From The Wall Street Journal:
Never judge a book by its cover. And never, probably, begin a review by quoting that line. But I think it’s appropriate here. For as I gazed at the cover of Francesco Boldizzoni’s “Foretelling the End of Capitalism: Intellectual Misadventures Since Karl Marx ” and noticed the presence of the Grim Reaper, I prepared myself for a detailed discussion of the millenarianism that has characterized leftist thinking, not only since Marx but indeed long before him.
Such a study would involve an investigation into the religious or quasireligious reasons that have underpinned belief in capitalism’s impending downfall. Their origins stretch back to antiquity, stemming from a desire to overturn the existing order—whatever that might be—and replace it with a heaven on earth. Mr. Boldizzoni offers a glimpse of this: “Fantasies about . . . the second coming of Christ, and speculation about the advent of a classless society, were not different in function. In both cases, at stake were the restoration of justice and the just rewards of the deserving at the end of the turbulent process of contemporary life.”
Despite some backward glances, however, Mr. Boldizzoni’s narrative focuses mainly on the mid-19th century and later, when the rise of capitalism was quickly accompanied by the first forecasts of its replacement. Drastic social change raised questions of whether it was the right social change. As Mr. Boldizzoni demonstrates, those expecting capitalism’s eclipse went beyond the usual suspects: John Stuart Mill turns up, as does John Maynard Keynes. Both looked forward to a time when humanity would be prosperous enough to rise above grubby, sharp-elbowed capitalism, a vision that perhaps reflected their own privileged backgrounds more than anything else.
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That said, the predictions of capitalism’s extinction made in the past 200 years or so are of considerable interest. There were, for example, Depression-era writers who thought, with more than a nod to Marx, that underconsumption would bring capitalism down. Such doomsayers have (so far) been proved wrong, but their analyses can be well worth the effort Mr. Boldizzoni puts into examining them, even if some are treated with more seriousness than they deserve—out of a deference maybe to the author’s own political inclinations. On the other hand, his adherence to, roughly speaking, midcentury social democracy—an “arguably . . . mild variety of capitalism” with its strong unions, mixed economy and generous welfare state—also gives him valuable distance from his subjects.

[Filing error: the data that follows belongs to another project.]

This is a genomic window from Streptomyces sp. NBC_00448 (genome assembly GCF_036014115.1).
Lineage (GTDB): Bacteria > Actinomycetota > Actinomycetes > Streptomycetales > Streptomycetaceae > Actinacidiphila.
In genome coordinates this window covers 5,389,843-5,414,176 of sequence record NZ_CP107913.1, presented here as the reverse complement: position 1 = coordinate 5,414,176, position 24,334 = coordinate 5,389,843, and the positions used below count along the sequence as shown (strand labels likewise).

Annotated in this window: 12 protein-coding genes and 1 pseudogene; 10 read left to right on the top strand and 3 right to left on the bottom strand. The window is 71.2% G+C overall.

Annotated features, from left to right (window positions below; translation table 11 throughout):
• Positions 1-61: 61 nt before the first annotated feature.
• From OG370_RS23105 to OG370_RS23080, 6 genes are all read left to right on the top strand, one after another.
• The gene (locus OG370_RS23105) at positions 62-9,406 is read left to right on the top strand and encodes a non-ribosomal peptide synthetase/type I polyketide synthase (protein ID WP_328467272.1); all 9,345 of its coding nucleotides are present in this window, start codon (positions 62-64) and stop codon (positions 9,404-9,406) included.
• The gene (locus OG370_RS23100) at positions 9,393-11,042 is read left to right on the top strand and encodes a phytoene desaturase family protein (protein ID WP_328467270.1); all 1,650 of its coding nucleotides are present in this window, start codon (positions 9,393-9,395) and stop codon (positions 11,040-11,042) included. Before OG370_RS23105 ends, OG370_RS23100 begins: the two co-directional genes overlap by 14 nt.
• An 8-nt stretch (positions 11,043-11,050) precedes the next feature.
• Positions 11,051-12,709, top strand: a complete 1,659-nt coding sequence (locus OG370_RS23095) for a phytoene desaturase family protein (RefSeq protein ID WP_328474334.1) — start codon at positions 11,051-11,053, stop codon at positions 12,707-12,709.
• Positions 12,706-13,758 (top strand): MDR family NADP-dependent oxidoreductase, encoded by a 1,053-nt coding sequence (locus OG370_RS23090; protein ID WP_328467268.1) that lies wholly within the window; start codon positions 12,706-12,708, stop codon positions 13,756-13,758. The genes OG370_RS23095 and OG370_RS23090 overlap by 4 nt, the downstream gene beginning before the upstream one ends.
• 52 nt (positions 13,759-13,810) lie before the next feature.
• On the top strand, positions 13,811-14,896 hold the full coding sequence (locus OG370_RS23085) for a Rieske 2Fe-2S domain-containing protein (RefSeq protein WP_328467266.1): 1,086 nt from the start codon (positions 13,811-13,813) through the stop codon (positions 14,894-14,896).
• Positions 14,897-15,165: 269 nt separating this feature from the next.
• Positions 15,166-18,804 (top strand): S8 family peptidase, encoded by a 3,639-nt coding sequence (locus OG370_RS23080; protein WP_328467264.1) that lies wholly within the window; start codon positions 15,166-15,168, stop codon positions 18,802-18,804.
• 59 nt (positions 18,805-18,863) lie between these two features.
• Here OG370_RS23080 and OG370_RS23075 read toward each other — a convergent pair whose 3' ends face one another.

Mr. Boldizzoni attributes the failure of predictions of capitalism’s fall to factors that range from overly crude analysis to wishful thinking to mistaken trust in “progress.” The last is usually dated back to the Enlightenment but, I’d argue, is in no small part a relic of centuries of religious thinking. Mr. Boldizzoni writes that “the entire history of social forecasting and its mistakes is intertwined with faith in progress.” His use of the word “faith” is telling—and faith is an unreliable guide to the future.
. . . .
Even soundly based arguments have underestimated the resilience of capitalism or, perhaps, capitalisms—it can take many forms, whether the laissez-faire version of the early 19th century, the more tightly regulated varieties that followed or today’s information economy, and there are plenty more to choose from. Nevertheless, rather than look to capitalism’s adaptability or effectiveness, the author prefers a more complex and not altogether convincing explanation of capitalism’s durability, one resting on the way it is maintained by the combination of a “highly hierarchical social structure” and an “individualistic orientation” of those at the top.
Link to the rest at The Wall Street Journal (PG apologizes for the paywall, but hasn’t figured out a way around it.)
PG notes that capitalism has been practiced on a small scale for centuries, sometimes even in the midst of socialist or communist societies. Neighbors have sold or swapped. Government officials in socialist societies have accepted bribes for additional services or products. Workers on state farms have set a little aside for themselves here and there.
Capitalism as a recognized system of economic organization has proven remarkably useful in most societies in which it has been tried or officially permitted.